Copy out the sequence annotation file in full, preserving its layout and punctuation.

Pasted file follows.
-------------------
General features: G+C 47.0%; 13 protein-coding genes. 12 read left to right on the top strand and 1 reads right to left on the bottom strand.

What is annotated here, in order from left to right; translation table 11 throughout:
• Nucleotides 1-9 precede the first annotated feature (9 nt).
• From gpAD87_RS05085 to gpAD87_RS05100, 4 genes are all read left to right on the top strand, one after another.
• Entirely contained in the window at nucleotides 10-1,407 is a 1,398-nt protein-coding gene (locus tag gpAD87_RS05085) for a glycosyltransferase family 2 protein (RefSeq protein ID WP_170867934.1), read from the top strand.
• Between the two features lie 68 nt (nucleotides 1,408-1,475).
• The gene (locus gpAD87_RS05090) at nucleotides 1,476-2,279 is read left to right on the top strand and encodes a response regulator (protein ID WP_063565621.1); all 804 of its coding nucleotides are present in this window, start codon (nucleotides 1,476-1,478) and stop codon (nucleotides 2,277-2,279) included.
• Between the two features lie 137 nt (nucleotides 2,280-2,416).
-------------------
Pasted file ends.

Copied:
General features: G+C 47.0%; 13 protein-coding genes. 12 read left to right on the top strand and 1 reads right to left on the bottom strand.

What is annotated here, in order from left to right; translation table 11 throughout:
• Nucleotides 1-9 precede the first annotated feature (9 nt).
• From gpAD87_RS05085 to gpAD87_RS05100, 4 genes are all read left to right on the top strand, one after another.
• Entirely contained in the window at nucleotides 10-1,407 is a 1,398-nt protein-coding gene (locus tag gpAD87_RS05085) for a glycosyltransferase family 2 protein (RefSeq protein ID WP_170867934.1), read from the top strand.
• Between the two features lie 68 nt (nucleotides 1,408-1,475).
• The gene (locus gpAD87_RS05090) at nucleotides 1,476-2,279 is read left to right on the top strand and encodes a response regulator (protein ID WP_063565621.1); all 804 of its coding nucleotides are present in this window, start codon (nucleotides 1,476-1,478) and stop codon (nucleotides 2,277-2,279) included.
• Between the two features lie 137 nt (nucleotides 2,280-2,416).